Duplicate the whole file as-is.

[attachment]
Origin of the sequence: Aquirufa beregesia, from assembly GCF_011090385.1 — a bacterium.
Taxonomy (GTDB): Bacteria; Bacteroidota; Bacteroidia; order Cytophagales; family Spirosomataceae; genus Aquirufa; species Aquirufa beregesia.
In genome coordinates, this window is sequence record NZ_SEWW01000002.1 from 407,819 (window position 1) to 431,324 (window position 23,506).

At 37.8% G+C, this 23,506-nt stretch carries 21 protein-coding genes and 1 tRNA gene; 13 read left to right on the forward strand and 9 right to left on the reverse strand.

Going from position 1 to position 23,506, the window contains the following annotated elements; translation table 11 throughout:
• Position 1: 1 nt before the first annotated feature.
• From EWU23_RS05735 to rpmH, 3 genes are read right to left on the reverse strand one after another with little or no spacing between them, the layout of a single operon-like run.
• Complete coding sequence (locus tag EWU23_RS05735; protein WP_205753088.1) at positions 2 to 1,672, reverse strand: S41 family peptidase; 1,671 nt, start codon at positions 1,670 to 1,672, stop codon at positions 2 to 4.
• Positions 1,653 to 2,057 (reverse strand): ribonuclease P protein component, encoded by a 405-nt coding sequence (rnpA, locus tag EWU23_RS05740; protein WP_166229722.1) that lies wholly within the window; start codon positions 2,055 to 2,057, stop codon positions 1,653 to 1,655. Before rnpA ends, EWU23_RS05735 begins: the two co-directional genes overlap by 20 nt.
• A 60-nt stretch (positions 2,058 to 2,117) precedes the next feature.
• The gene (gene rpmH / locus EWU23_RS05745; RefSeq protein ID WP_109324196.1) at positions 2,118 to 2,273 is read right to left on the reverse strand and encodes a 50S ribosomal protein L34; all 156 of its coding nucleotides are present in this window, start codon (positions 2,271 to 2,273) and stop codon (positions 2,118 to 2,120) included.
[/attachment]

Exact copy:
Origin of the sequence: Aquirufa beregesia, from assembly GCF_011090385.1 — a bacterium.
Taxonomy (GTDB): Bacteria; Bacteroidota; Bacteroidia; order Cytophagales; family Spirosomataceae; genus Aquirufa; species Aquirufa beregesia.
In genome coordinates, this window is sequence record NZ_SEWW01000002.1 from 407,819 (window position 1) to 431,324 (window position 23,506).

At 37.8% G+C, this 23,506-nt stretch carries 21 protein-coding genes and 1 tRNA gene; 13 read left to right on the forward strand and 9 right to left on the reverse strand.

Going from position 1 to position 23,506, the window contains the following annotated elements; translation table 11 throughout:
• Position 1: 1 nt before the first annotated feature.
• From EWU23_RS05735 to rpmH, 3 genes are read right to left on the reverse strand one after another with little or no spacing between them, the layout of a single operon-like run.
• Complete coding sequence (locus tag EWU23_RS05735; protein WP_205753088.1) at positions 2 to 1,672, reverse strand: S41 family peptidase; 1,671 nt, start codon at positions 1,670 to 1,672, stop codon at positions 2 to 4.
• Positions 1,653 to 2,057 (reverse strand): ribonuclease P protein component, encoded by a 405-nt coding sequence (rnpA, locus tag EWU23_RS05740; protein WP_166229722.1) that lies wholly within the window; start codon positions 2,055 to 2,057, stop codon positions 1,653 to 1,655. Before rnpA ends, EWU23_RS05735 begins: the two co-directional genes overlap by 20 nt.
• A 60-nt stretch (positions 2,058 to 2,117) precedes the next feature.
• The gene (gene rpmH / locus EWU23_RS05745; RefSeq protein ID WP_109324196.1) at positions 2,118 to 2,273 is read right to left on the reverse strand and encodes a 50S ribosomal protein L34; all 156 of its coding nucleotides are present in this window, start codon (positions 2,271 to 2,273) and stop codon (positions 2,118 to 2,120) included.